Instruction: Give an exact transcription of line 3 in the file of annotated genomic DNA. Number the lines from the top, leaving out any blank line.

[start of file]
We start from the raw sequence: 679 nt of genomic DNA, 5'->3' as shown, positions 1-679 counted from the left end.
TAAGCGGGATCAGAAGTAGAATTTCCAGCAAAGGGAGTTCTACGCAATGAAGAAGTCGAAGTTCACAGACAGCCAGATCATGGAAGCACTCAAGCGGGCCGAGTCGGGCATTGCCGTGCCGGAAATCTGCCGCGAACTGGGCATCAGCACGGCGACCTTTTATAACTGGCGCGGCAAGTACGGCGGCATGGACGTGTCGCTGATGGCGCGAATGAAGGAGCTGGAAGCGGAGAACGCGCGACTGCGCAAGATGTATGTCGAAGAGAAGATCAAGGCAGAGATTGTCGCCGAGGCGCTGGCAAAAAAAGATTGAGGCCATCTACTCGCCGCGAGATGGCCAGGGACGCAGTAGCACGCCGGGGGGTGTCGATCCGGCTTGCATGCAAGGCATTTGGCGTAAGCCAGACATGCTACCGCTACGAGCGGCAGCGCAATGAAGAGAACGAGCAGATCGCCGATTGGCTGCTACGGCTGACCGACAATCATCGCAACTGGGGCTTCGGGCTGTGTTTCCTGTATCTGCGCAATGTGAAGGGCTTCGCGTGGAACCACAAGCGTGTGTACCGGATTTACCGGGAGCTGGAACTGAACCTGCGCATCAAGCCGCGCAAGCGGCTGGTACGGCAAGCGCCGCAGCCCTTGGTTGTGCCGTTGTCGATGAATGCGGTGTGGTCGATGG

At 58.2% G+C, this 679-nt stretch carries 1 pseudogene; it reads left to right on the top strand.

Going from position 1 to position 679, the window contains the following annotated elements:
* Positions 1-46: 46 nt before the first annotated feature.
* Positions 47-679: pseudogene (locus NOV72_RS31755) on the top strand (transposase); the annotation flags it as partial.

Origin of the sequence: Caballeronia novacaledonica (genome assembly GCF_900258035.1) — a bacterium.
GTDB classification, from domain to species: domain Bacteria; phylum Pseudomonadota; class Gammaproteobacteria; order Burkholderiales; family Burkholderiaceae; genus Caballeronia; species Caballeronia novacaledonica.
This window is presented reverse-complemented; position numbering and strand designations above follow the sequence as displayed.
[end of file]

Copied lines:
At 58.2% G+C, this 679-nt stretch carries 1 pseudogene; it reads left to right on the top strand.